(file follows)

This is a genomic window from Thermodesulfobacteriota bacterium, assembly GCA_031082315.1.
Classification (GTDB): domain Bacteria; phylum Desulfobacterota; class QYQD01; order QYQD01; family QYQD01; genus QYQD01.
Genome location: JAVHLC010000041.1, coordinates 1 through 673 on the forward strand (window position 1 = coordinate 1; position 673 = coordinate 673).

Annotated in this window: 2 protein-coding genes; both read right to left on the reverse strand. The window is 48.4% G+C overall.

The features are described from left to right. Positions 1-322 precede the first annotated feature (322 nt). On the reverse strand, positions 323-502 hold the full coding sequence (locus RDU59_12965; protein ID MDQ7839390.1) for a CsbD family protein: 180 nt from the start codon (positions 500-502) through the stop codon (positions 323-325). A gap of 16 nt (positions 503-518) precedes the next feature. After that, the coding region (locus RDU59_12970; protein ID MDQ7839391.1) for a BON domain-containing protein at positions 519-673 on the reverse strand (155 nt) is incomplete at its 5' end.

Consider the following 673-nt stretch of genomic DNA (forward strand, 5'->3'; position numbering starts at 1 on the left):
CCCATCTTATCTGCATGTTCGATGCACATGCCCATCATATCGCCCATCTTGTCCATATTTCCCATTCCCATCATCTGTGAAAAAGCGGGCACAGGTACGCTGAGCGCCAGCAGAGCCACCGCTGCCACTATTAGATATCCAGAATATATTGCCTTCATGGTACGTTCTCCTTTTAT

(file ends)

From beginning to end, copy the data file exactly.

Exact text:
This is a genomic window from Thermodesulfobacteriota bacterium, assembly GCA_031082315.1.
Classification (GTDB): domain Bacteria; phylum Desulfobacterota; class QYQD01; order QYQD01; family QYQD01; genus QYQD01.
Genome location: JAVHLC010000041.1, coordinates 1 through 673 on the forward strand (window position 1 = coordinate 1; position 673 = coordinate 673).

Annotated in this window: 2 protein-coding genes; both read right to left on the reverse strand. The window is 48.4% G+C overall.

The features are described from left to right. Positions 1-322 precede the first annotated feature (322 nt). On the reverse strand, positions 323-502 hold the full coding sequence (locus RDU59_12965; protein ID MDQ7839390.1) for a CsbD family protein: 180 nt from the start codon (positions 500-502) through the stop codon (positions 323-325). A gap of 16 nt (positions 503-518) precedes the next feature. After that, the coding region (locus RDU59_12970; protein ID MDQ7839391.1) for a BON domain-containing protein at positions 519-673 on the reverse strand (155 nt) is incomplete at its 5' end.

Consider the following 673-nt stretch of genomic DNA (forward strand, 5'->3'; position numbering starts at 1 on the left):
CCCATCTTATCTGCATGTTCGATGCACATGCCCATCATATCGCCCATCTTGTCCATATTTCCCATTCCCATCATCTGTGAAAAAGCGGGCACAGGTACGCTGAGCGCCAGCAGAGCCACCGCTGCCACTATTAGATATCCAGAATATATTGCCTTCATGGTACGTTCTCCTTTTAT